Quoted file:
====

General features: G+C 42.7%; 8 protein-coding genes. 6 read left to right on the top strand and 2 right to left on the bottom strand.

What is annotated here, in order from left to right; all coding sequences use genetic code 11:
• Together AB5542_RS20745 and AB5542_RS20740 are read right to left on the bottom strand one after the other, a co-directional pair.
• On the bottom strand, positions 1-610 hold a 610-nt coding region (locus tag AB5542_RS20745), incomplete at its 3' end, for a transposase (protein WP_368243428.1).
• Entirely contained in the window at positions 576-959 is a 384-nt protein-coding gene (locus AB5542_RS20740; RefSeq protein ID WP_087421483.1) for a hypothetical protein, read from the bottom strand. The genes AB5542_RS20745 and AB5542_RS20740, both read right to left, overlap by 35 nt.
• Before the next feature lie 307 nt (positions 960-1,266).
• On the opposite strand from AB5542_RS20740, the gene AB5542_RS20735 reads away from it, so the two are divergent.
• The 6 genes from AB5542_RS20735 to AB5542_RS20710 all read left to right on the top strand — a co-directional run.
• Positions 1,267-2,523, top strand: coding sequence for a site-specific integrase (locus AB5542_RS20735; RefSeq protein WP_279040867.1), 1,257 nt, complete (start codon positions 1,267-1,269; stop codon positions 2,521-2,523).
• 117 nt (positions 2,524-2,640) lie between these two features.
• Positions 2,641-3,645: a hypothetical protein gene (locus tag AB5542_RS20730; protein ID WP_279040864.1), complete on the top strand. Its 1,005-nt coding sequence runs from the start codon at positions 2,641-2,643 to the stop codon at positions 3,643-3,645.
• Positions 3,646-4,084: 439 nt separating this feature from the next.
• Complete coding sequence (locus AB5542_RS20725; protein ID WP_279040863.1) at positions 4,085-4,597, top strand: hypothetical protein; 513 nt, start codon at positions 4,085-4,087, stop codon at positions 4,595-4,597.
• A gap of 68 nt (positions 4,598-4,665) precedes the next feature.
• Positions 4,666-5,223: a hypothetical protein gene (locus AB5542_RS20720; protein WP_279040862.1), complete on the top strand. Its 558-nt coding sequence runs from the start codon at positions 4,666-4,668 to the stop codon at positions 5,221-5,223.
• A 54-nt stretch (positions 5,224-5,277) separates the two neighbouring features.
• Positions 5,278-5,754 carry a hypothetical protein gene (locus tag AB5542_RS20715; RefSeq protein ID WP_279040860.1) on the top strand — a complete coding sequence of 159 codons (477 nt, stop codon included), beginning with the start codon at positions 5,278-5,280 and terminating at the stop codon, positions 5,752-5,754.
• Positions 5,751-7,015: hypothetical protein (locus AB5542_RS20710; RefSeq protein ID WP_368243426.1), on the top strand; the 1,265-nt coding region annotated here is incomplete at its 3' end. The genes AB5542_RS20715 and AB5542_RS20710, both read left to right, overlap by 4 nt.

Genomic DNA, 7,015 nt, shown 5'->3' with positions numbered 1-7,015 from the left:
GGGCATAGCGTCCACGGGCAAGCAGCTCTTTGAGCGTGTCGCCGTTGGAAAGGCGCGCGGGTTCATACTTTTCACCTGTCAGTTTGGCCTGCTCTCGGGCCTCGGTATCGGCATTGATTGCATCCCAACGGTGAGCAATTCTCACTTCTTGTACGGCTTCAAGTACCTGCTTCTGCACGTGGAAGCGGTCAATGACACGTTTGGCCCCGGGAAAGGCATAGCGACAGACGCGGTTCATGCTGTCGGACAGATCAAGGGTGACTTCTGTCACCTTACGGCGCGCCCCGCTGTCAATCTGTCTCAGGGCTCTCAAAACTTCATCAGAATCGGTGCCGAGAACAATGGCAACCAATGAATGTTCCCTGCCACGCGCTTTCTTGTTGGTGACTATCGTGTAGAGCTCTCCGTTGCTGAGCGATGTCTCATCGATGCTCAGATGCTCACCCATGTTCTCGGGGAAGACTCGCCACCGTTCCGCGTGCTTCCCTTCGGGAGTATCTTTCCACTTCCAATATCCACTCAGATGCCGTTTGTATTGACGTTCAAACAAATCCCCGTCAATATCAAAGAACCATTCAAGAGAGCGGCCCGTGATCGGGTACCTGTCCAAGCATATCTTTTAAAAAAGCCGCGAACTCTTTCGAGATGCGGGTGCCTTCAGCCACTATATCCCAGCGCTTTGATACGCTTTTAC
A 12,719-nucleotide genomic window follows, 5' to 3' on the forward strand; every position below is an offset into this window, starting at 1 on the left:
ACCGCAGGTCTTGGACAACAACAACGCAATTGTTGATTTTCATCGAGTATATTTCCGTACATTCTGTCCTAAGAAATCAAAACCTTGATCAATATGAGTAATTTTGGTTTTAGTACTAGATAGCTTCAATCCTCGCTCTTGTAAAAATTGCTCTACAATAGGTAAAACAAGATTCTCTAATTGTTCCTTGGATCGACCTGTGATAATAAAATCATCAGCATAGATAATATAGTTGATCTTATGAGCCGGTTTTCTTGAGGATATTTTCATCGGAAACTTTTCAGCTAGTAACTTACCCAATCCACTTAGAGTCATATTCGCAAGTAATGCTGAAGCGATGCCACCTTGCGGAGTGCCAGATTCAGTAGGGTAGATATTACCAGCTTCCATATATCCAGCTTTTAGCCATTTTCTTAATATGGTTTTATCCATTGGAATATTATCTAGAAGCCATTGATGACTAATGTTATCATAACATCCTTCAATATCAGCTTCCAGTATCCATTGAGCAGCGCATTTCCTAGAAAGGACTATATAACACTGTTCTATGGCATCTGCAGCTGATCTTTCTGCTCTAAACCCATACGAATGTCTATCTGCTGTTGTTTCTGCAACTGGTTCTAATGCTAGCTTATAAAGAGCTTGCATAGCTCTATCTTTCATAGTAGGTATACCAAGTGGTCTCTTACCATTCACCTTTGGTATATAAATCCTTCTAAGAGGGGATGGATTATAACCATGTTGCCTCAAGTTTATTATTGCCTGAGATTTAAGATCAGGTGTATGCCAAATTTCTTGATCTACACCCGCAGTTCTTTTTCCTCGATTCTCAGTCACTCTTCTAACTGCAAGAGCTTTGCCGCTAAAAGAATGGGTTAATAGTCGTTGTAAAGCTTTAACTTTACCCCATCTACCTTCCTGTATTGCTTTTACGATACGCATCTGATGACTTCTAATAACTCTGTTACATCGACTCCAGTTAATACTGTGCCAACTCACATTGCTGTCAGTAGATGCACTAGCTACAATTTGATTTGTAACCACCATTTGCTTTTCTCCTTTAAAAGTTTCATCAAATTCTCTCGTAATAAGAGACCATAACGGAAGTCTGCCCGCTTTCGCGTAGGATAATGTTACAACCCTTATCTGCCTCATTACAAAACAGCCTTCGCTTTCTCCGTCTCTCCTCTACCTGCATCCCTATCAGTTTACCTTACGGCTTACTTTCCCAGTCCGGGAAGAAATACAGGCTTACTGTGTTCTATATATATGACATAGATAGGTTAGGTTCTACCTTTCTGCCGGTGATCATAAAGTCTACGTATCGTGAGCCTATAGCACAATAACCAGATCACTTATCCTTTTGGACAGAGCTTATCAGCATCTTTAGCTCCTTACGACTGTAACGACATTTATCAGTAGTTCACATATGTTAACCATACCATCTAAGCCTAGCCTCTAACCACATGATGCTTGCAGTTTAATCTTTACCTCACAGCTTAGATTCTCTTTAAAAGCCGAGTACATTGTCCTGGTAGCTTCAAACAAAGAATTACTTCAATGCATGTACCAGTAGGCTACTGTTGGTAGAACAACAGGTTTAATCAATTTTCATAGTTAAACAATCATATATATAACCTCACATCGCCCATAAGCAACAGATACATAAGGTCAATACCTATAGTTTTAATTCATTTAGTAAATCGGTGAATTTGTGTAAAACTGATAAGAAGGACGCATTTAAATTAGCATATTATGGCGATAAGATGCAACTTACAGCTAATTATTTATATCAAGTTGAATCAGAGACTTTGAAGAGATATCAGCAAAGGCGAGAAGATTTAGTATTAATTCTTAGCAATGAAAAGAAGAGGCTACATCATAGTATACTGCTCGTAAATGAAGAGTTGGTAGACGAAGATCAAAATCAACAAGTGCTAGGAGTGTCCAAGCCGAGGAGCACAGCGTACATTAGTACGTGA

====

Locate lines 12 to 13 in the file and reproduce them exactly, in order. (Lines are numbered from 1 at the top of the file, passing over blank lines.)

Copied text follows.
• Positions 3,646-4,084: 439 nt separating this feature from the next.
• Complete coding sequence (locus AB5542_RS20725; protein ID WP_279040863.1) at positions 4,085-4,597, top strand: hypothetical protein; 513 nt, start codon at positions 4,085-4,087, stop codon at positions 4,595-4,597.